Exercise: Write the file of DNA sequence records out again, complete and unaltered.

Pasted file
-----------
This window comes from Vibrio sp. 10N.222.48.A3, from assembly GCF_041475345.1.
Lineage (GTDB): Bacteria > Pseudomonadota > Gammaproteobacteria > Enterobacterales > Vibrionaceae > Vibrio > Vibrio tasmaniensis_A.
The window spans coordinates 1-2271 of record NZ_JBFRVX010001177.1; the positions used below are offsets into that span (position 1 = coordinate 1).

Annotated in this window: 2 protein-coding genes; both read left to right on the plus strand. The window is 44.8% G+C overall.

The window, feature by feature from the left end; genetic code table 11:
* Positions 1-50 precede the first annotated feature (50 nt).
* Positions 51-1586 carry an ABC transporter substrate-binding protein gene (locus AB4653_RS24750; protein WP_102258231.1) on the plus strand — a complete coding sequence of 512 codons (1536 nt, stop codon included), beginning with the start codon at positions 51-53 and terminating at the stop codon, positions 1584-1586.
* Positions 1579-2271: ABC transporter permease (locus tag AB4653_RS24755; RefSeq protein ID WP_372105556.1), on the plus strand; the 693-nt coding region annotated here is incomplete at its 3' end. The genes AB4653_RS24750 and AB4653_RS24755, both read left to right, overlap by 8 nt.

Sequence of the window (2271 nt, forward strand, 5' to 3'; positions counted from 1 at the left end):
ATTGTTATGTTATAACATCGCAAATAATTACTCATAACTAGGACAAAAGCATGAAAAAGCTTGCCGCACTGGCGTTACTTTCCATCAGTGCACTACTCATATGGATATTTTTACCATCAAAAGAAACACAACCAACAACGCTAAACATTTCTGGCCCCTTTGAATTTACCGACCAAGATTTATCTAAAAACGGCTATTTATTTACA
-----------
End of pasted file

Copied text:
This window comes from Vibrio sp. 10N.222.48.A3, from assembly GCF_041475345.1.
Lineage (GTDB): Bacteria > Pseudomonadota > Gammaproteobacteria > Enterobacterales > Vibrionaceae > Vibrio > Vibrio tasmaniensis_A.
The window spans coordinates 1-2271 of record NZ_JBFRVX010001177.1; the positions used below are offsets into that span (position 1 = coordinate 1).

Annotated in this window: 2 protein-coding genes; both read left to right on the plus strand. The window is 44.8% G+C overall.

The window, feature by feature from the left end; genetic code table 11:
* Positions 1-50 precede the first annotated feature (50 nt).
* Positions 51-1586 carry an ABC transporter substrate-binding protein gene (locus AB4653_RS24750; protein WP_102258231.1) on the plus strand — a complete coding sequence of 512 codons (1536 nt, stop codon included), beginning with the start codon at positions 51-53 and terminating at the stop codon, positions 1584-1586.
* Positions 1579-2271: ABC transporter permease (locus tag AB4653_RS24755; RefSeq protein ID WP_372105556.1), on the plus strand; the 693-nt coding region annotated here is incomplete at its 3' end. The genes AB4653_RS24750 and AB4653_RS24755, both read left to right, overlap by 8 nt.

Sequence of the window (2271 nt, forward strand, 5' to 3'; positions counted from 1 at the left end):
ATTGTTATGTTATAACATCGCAAATAATTACTCATAACTAGGACAAAAGCATGAAAAAGCTTGCCGCACTGGCGTTACTTTCCATCAGTGCACTACTCATATGGATATTTTTACCATCAAAAGAAACACAACCAACAACGCTAAACATTTCTGGCCCCTTTGAATTTACCGACCAAGATTTATCTAAAAACGGCTATTTATTTACA